Usually volatile precious metals have settled into a holding
pattern, barely moving for the past six weeks. The value of ETF
Securities' ETFS Gold Trust (
) is just where it was in mid-May after nerve-wracking thrills
and spills in the first five months of the year.
Europe continues to churn out economic news that pushes stock
markets up or down at each new indication of hope or despair in
the battle with debt demons. But gold investors seem gripped by
Only an unexpectedly dramatic turn of events will make them
react now, it seems - buying precious metals if the situation in
Spain or elsewhere comes to a definitive head, selling if the
continent's squabbling leaders finally produce a convincing
The market's eyes are instead glued on the U.S., where the
not-so-inscrutable Federal Reserve increasingly hints at a new
round of money printing, a.k.a. qualitative easing - the
Fed Chairman Ben Bernanke recently said America needs job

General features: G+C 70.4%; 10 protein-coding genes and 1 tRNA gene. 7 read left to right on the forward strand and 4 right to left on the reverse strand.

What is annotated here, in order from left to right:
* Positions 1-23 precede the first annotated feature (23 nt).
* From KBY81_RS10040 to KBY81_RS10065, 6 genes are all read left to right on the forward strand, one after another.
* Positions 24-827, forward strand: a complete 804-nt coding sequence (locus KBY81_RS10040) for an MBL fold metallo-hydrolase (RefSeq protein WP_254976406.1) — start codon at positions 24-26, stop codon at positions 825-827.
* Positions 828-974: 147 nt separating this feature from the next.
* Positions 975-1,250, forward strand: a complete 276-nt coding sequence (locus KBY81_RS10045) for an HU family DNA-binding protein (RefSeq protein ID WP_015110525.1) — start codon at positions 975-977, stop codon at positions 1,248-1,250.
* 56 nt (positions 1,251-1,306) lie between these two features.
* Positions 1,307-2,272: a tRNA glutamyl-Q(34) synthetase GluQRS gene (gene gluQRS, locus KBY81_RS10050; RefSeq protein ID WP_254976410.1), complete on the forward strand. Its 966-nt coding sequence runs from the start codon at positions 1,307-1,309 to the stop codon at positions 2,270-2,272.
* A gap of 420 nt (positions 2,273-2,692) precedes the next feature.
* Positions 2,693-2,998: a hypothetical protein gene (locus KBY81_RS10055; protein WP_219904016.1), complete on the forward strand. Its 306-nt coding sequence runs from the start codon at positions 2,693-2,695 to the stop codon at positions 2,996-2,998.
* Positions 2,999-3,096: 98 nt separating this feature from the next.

growth of 150,000-200,000 per month to meet the central bank's
unemployment target of 8.0-8.2% by the end of this year. (That
basically means to stay in place, as the rate now is 8.1%). The
increase in May was just 69,000, down from 77,000 in April,
according to the Labor Department's closely watched non-farm
Logically that means the Fed should be loosening the taps
again if employment does not pick up. Which means a further
debased dollar, and a new shift into precious metals. Enough
questions swirl around when and if to keep gold prices in place
for the moment, however.
Investors were moderately disappointed when the Fed instituted
a new phase of Operation Twist last week instead of QE3. Our gold
fund sold off by 3.3%.
Silver, the most downtrodden of precious metals in this bear
market cycle, hit an 18-month low last week on perceptions of
weak demand from users in electronics, automotive and other
industries. Volatility reached a two-month high, nearing 30% on
an annualized basis. Our ETFS Physical Silver fund (
) has fallen by 22% since March 1.
The encouraging news is that silver has now reached levels
where it bounced back at the end of last year and in early 2011.
The futures positioning of speculative investors stabilized about
a month ago and has crept back up above late 2011 levels. It's
far too early to call a rally in silver, but there are signs of a